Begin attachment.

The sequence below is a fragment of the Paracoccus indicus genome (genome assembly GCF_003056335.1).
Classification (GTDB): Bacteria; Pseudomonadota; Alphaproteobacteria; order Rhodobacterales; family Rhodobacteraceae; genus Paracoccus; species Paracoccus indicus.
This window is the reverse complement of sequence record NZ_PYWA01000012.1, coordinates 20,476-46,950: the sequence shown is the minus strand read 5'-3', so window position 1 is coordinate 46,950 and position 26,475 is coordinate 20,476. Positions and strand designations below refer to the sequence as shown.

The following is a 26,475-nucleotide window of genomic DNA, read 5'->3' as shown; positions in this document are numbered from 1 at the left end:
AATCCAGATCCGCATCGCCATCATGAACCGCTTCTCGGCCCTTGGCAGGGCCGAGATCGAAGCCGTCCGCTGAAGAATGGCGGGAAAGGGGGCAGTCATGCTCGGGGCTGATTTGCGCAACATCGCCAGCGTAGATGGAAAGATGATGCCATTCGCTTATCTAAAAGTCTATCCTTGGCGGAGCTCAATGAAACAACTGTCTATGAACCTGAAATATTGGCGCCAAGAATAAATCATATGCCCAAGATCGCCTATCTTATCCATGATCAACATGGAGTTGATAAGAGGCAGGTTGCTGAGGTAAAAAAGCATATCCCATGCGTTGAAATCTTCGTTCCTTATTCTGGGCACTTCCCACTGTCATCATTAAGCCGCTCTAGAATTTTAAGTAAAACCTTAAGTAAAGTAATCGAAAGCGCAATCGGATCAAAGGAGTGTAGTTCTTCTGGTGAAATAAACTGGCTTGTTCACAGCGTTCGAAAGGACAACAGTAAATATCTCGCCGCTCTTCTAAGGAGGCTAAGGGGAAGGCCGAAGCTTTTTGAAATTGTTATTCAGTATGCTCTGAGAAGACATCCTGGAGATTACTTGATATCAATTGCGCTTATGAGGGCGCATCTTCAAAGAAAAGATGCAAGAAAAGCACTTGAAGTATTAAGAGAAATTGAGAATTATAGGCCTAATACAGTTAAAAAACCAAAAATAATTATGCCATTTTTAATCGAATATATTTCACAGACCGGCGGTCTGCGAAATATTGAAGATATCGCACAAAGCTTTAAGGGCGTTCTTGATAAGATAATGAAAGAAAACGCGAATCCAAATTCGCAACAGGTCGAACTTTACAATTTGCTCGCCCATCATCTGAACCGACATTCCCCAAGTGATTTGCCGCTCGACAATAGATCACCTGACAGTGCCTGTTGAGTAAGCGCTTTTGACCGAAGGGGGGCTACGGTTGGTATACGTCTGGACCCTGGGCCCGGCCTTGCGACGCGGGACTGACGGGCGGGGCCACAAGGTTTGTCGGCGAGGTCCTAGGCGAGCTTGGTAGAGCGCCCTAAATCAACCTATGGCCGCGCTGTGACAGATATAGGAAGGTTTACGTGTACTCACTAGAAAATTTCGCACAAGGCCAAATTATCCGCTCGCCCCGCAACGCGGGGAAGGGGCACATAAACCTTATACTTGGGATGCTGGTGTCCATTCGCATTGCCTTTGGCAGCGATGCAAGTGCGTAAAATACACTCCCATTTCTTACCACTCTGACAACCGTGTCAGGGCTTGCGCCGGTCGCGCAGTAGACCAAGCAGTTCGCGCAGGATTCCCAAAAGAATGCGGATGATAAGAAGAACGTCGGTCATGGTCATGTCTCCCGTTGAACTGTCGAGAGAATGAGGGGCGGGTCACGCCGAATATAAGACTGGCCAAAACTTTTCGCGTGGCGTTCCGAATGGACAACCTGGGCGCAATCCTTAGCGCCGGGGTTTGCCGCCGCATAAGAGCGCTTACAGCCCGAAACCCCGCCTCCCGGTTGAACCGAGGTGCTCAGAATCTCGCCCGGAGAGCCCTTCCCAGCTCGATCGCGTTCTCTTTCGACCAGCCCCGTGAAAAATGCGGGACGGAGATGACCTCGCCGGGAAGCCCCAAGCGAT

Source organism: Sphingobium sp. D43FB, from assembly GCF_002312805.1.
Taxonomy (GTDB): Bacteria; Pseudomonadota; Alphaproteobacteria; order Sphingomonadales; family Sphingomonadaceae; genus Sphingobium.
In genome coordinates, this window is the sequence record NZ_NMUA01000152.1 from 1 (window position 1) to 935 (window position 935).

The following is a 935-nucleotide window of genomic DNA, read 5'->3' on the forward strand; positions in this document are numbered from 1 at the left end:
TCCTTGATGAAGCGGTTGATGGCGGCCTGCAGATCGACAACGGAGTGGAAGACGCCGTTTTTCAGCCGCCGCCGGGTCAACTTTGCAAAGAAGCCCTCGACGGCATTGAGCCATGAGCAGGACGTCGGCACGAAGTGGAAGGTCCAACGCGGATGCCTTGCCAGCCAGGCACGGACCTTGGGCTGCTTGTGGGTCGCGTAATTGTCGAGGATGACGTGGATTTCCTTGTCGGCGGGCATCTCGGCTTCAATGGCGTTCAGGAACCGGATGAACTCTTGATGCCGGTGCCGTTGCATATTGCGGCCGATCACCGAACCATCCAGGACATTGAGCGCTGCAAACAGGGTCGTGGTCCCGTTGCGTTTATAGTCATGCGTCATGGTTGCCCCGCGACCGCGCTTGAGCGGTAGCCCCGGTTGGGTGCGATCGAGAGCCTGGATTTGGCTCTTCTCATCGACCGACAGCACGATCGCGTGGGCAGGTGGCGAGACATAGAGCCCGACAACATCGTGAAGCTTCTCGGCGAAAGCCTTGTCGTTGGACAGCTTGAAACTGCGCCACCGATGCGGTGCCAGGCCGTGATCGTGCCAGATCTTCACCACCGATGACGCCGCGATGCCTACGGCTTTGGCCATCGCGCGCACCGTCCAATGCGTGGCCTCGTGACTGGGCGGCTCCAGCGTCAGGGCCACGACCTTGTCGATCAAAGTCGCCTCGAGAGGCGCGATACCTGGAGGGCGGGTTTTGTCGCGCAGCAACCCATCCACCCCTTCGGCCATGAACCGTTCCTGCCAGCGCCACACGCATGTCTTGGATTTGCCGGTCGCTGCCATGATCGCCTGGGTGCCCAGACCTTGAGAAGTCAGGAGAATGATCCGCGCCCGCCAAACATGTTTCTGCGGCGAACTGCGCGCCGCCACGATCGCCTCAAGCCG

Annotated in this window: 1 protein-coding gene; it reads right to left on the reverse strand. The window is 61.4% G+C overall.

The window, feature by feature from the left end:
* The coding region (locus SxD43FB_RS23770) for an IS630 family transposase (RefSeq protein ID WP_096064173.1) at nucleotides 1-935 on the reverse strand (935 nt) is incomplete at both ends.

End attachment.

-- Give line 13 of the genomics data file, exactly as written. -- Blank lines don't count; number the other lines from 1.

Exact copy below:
* The coding region (locus SxD43FB_RS23770) for an IS630 family transposase (RefSeq protein ID WP_096064173.1) at nucleotides 1-935 on the reverse strand (935 nt) is incomplete at both ends.